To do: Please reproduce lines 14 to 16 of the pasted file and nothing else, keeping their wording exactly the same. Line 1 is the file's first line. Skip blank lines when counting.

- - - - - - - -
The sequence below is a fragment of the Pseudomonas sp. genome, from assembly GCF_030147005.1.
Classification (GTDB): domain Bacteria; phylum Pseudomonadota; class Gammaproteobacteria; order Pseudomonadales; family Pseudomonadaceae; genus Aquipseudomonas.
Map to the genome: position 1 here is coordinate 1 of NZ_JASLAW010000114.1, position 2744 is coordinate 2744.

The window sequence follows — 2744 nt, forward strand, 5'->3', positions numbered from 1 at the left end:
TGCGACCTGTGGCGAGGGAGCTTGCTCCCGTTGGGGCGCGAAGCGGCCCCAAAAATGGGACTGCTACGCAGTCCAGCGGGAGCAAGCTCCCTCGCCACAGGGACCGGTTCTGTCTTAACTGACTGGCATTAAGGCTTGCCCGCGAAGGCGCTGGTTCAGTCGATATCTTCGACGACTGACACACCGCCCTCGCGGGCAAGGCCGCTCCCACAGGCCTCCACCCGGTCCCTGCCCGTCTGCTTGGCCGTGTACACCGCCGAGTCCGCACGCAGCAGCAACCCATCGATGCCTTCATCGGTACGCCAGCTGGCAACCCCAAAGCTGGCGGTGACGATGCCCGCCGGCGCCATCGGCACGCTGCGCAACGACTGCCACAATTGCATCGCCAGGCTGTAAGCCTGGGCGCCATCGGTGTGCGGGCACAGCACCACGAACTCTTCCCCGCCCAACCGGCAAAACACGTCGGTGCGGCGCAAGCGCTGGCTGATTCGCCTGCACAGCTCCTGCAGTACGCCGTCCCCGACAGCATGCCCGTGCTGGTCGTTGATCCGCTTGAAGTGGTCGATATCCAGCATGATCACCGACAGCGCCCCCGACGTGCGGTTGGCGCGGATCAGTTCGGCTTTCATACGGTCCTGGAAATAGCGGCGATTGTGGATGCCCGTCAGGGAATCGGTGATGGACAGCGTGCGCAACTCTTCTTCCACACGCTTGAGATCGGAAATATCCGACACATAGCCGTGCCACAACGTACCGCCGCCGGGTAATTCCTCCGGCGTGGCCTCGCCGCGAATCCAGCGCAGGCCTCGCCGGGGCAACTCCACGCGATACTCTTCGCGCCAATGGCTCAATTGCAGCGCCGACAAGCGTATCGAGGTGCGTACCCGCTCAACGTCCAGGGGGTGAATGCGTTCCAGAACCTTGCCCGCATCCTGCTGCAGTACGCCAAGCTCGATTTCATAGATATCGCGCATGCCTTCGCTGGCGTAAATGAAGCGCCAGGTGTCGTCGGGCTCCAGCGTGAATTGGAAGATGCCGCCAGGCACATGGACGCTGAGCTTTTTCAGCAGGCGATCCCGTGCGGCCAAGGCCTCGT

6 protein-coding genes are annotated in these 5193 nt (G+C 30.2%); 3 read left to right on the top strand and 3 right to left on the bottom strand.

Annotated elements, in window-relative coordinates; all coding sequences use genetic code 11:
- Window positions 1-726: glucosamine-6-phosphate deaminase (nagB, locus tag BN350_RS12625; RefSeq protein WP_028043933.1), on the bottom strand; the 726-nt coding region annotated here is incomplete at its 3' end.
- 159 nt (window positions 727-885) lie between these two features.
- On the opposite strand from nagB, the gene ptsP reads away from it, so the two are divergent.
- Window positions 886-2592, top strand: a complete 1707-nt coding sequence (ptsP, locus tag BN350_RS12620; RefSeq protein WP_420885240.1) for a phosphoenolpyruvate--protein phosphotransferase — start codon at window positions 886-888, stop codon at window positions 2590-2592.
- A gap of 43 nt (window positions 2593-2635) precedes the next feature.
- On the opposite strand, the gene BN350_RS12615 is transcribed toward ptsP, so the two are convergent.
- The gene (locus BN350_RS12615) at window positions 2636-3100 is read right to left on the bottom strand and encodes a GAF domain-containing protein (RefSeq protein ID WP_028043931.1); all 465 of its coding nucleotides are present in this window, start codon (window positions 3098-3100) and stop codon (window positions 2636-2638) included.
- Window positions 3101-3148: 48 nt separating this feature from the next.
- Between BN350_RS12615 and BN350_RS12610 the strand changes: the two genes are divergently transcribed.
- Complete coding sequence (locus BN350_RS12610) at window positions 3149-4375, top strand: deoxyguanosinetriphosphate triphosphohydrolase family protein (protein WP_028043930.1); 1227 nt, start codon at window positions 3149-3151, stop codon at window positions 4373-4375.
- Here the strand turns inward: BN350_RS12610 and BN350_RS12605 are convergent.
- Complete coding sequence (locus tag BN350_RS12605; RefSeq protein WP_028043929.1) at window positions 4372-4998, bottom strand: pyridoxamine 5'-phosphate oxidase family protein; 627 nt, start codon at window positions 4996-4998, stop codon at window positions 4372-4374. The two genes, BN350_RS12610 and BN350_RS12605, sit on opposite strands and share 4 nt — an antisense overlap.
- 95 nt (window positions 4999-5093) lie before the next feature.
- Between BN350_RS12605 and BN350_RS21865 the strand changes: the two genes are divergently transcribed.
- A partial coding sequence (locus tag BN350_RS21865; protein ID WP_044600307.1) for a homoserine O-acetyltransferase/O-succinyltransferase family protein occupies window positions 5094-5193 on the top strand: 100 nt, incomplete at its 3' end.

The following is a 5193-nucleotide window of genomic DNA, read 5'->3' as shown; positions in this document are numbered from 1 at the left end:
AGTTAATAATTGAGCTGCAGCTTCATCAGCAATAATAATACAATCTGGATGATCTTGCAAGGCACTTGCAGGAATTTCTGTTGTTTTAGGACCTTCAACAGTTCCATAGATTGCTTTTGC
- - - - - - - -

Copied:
- The gene (locus BN350_RS12615) at window positions 2636-3100 is read right to left on the bottom strand and encodes a GAF domain-containing protein (RefSeq protein ID WP_028043931.1); all 465 of its coding nucleotides are present in this window, start codon (window positions 3098-3100) and stop codon (window positions 2636-2638) included.
- Window positions 3101-3148: 48 nt separating this feature from the next.
- Between BN350_RS12615 and BN350_RS12610 the strand changes: the two genes are divergently transcribed.